The only thing big enough to rally a national party around is the war and/or religion. And both big parties seem to have similar policies on those, if the opposition favored anything radically different militarily or diplomatically or didn’t favor some level of freedom of religion Mike wouldn’t be nearly so willing to let them take over. Everyone of any real importance agrees to make honorable peace where possible, everyone of any real importance agrees not to surrender anything significant, everyone of any real importance agrees to allow freedom of religion.

    No big national issue in conflict, so why are two big national parties springing up with enough votes that a majority is even vaguely concievable? I just can’t see the big parties as anything more than coalition umbrellas at this point unless and until someone advocates something really different from Mike’s policies.

    What else do the voters in Nuremburg really care about what happens in Francona for? They’ll vote local. And the local figures have little or no reason to subordinate themselves to some larger party PRIOR to arriving in parliment for the first session of horse trading?


  3. Drak Bibliophile says:

    Doug, you’re forgetting the CofC movement. The CofC movement is a revolutionary movement that supports Mike, willing to work with GA and is strongly annoyed with the nobles of the Germanies.

    As the snippet mentions, the “Fourth of July Party” is a coalition itself. It is IMO based on the ideas being spread by the CofC.

    You said that there’s no “national issue in conflict”. I submit that you’re wrong. The CofC and the “Fourth Of July Party” have a strong idea of what kind of nation the USE will be. The issue is “Will this a nation of the ‘People’ or the Nobles”.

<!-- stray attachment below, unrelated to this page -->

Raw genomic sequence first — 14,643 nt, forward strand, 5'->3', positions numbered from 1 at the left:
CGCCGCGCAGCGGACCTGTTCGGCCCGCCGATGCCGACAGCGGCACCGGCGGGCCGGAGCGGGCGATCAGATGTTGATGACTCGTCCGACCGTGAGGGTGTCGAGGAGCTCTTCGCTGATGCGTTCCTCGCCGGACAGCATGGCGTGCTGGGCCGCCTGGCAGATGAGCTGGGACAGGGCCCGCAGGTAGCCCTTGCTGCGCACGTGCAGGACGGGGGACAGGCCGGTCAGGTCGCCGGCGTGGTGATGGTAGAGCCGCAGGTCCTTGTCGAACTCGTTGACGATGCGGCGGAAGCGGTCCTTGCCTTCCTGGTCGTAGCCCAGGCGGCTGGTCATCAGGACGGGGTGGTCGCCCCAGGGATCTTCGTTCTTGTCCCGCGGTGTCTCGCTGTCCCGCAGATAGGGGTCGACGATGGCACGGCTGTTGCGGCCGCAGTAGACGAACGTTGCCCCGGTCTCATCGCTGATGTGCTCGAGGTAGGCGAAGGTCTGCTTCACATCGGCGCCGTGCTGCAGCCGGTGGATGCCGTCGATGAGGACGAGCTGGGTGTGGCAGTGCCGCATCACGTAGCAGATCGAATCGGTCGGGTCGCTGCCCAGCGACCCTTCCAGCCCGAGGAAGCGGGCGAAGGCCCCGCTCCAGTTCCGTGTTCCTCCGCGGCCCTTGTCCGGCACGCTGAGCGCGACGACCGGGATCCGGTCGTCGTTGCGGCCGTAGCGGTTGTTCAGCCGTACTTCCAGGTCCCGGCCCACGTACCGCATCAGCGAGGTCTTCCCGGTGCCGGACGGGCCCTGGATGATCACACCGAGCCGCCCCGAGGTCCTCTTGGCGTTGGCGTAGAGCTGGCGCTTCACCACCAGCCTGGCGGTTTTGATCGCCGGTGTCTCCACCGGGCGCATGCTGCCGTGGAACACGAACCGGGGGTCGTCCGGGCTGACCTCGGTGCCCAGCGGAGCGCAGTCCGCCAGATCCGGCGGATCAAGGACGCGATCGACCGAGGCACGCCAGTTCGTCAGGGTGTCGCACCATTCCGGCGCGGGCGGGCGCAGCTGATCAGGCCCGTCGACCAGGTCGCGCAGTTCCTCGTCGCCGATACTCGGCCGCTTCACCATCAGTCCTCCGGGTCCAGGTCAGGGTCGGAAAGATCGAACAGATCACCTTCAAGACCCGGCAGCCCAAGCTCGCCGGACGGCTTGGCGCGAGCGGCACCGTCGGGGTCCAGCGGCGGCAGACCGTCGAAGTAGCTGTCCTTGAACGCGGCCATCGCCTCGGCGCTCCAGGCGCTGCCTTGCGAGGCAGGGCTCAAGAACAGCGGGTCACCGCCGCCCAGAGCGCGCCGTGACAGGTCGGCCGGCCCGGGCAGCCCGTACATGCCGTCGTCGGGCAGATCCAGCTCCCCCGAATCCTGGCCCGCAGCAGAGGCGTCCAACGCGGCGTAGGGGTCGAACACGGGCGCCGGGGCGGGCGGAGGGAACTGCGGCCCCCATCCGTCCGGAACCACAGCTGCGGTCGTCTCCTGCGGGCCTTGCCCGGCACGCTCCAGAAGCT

Obviously, if there is a strong movement toward one idea of ‘what kind of nation’, there’ll be other ideas of ‘what kind of nation’.

    The Crown Loyalist coalition are those people who are afraid of ‘what kind of nation’ Mike will try to create. As this and other snippets mention, they are even less ‘united’ than the Fourth of July coalition.

  4. lkan says:

    The Church supposedly has unity, so I’m surprised there’s no major “Catholic league party”.

    Or that Swedish nobles have not established an “Army of Luther party” to solidify themselves, and reduce the power of the reformists 4/Jul and the local barons of the CL.

  5. Doug Lampert says:

    Drak, why should the average voter, or for that matter the average noble, CARE about the CoC/4th of July link.

    Can they change the rules of election or the franchise? Probably not, see the most recent snippet, the Senate is SOLIDLY controlled by the nobility no matter HOW the election comes out and it’s a bicameral legislature, even assuming that they can pass a constitutional ammendment without local approval the senate can and will block the proposal from ever passing at any level.

    Can they change how local areas are governed? Almost certainly not, this is a federation of nominally independent states, the central government has no right to change the rules inside a member state, and even if they DID have such a right it doesn’t matter because, again, the senate can and will block it.

    Why vote based on whether Mike Sterns gets to totally fail to pass his major domestic program or whether William Wettin gets to do nothing much domestically for some years when you have (a) local issues of importance and (b) there’s a war on. Under the circumstances the ONLY BIG domestic issue where the central government has any influence at all (religious freedom) is ALSO an issue on which the big parties agree.

    So why two big parties?

    What of any significance can possibly change based on which of these parties wins? Which is Mike’s point in not being all that worried about who wins, but it ALSO means that people should be voting on local issues.

    Ikan, Swedish nobles don’t get a vote at ALL. This is a German government, AFAICT they haven’t unified with Sweden at all except in sharing a common crown. Having the same king/emperor doesn’t make them the same state at all.

Leave a Reply

Your email address will not be published. Required fields are marked *

This site uses Akismet to reduce spam. Learn how your comment data is processed.